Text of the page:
That entire November never dipped below 60. Ohio and I sat there in shorts. Casey was bundled. You could never be too careful with kids. Casey couldn’t get his mind off that treat so we had to drive for an hour stopping at every store we could find. Not even candy shops sold cotton candy. Somehow, every last cloud had disappeared from the earth. Casey didn’t cry. I told Ohio he was growing up. She said that wasn’t it. She said he’d swallowed his tears. He’d kept them down in his stomach. They’d be out sooner or later. Stronger and louder.
Break Shake at The Newton House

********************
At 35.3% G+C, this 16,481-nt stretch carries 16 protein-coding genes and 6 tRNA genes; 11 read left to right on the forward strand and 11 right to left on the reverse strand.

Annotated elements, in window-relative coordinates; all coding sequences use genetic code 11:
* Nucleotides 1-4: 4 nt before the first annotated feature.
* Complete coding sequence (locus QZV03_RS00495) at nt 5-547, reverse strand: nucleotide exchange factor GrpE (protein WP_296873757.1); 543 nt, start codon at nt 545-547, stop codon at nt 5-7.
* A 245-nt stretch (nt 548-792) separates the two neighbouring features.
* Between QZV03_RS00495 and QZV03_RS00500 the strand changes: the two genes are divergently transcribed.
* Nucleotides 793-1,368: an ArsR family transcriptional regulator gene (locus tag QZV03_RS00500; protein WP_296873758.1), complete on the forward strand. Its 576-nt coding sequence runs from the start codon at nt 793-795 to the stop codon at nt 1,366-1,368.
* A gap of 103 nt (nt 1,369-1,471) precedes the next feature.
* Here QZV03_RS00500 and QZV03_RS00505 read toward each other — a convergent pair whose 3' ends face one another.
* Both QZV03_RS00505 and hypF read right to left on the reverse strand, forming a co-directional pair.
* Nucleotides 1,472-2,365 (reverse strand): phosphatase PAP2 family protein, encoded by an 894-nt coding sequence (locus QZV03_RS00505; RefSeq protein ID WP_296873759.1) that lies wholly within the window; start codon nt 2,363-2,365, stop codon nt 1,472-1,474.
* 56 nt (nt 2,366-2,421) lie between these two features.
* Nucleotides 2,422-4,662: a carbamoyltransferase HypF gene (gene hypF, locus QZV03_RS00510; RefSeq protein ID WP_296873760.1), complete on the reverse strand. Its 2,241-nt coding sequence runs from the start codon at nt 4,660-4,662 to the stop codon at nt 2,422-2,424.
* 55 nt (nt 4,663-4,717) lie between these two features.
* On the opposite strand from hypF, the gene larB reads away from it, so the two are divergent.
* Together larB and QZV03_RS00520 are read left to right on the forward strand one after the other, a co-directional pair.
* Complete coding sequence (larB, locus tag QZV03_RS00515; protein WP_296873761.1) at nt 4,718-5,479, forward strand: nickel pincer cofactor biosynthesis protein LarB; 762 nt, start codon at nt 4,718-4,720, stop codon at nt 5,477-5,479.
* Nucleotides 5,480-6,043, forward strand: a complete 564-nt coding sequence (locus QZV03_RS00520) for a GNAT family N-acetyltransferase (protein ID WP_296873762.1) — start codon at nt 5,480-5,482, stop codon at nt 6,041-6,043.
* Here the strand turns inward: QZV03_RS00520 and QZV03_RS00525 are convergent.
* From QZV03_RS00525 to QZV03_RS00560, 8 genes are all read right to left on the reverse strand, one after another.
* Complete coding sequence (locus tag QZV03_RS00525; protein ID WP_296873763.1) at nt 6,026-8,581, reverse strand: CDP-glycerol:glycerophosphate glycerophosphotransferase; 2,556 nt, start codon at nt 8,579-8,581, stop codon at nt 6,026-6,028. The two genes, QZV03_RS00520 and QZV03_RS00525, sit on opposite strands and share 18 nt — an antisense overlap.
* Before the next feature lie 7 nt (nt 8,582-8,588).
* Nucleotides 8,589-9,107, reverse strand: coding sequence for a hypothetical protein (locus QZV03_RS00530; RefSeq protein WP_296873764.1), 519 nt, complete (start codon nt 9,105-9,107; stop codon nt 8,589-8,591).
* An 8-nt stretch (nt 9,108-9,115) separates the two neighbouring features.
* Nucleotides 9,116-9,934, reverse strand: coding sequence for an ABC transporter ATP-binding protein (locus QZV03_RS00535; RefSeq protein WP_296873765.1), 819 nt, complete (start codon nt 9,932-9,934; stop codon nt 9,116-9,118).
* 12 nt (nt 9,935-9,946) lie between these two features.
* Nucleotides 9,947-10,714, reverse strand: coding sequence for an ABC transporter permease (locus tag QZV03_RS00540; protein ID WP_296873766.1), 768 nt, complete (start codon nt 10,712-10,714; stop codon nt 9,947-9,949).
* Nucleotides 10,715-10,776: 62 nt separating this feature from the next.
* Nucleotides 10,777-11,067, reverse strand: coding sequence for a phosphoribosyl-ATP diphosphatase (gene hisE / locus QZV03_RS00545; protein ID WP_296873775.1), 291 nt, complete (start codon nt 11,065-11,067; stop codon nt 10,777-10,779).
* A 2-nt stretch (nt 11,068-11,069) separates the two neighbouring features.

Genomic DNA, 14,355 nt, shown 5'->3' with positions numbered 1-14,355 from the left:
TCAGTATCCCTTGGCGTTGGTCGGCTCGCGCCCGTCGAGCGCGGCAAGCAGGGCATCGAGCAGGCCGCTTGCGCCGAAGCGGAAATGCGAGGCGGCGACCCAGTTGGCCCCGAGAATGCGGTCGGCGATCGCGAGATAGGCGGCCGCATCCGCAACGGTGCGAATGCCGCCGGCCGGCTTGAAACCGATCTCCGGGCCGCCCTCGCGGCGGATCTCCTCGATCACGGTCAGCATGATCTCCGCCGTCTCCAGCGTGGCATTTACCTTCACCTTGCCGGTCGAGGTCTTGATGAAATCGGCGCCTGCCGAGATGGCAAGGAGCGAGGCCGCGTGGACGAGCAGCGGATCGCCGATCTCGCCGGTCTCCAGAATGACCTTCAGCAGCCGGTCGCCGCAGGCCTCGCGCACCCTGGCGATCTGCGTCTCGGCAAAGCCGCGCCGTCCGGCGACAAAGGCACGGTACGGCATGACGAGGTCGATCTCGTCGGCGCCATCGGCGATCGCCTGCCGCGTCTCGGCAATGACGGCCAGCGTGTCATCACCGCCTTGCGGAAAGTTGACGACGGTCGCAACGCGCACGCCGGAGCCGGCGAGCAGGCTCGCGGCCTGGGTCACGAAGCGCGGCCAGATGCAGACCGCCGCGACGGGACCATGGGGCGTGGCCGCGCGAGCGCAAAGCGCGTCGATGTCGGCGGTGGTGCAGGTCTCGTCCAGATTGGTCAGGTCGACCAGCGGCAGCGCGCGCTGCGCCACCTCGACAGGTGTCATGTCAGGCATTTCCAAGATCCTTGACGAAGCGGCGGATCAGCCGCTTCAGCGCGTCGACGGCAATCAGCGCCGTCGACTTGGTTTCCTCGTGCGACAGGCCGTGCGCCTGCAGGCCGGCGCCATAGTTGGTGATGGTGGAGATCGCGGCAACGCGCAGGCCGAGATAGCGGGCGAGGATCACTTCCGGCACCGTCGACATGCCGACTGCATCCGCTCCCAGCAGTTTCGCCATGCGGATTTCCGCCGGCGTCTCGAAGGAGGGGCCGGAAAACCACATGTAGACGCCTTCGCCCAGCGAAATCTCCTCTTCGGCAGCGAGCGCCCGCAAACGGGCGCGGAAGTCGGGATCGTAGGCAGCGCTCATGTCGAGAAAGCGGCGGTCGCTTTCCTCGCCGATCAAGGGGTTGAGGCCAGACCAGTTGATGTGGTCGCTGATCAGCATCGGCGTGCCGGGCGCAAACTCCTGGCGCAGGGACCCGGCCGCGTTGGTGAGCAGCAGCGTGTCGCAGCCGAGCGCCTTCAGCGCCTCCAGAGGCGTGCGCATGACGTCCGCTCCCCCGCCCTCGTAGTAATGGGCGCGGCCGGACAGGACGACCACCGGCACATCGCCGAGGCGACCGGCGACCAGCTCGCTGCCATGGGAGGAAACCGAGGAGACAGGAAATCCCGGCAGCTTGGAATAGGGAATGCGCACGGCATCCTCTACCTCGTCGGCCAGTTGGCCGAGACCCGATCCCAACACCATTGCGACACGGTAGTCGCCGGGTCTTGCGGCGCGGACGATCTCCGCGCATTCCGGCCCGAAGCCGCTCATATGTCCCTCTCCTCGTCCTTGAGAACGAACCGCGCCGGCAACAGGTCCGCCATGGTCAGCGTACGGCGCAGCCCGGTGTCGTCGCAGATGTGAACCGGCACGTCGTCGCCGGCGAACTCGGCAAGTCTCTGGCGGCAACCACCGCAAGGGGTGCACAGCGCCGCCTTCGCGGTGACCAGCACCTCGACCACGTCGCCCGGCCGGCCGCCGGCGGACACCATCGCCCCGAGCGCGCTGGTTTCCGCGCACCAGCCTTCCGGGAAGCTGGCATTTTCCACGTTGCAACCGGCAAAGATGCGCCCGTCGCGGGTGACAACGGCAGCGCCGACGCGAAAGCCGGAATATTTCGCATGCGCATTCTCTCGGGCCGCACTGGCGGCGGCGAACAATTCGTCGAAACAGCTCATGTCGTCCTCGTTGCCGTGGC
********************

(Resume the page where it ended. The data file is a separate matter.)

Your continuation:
Blues band from Omaha. Bass and drums had moved south from Irvington. Tall guys, thin at the wrists. Real quick. Lead guitar asked me to not show the left side of his face in the shot. Not a problem. Ohio didn’t come along this time. Casey had a fever and wanted to be held while he watched Westerns.
I stayed for their set. I normally don’t do that, but these guys were good conversation. I sat at a corner table and had double beer-battered chicken with three blackberry wheat beers. Ohio had told me to stay. I wonder why. She knew I wasn’t big on The Newton House. Got in one of my only fights there. My cousin came up from Fort Lauderdale and must have blown smoke in the wrong face because I blinked and Carl was on the ground, spread. His face looked calm. He could have been sleeping.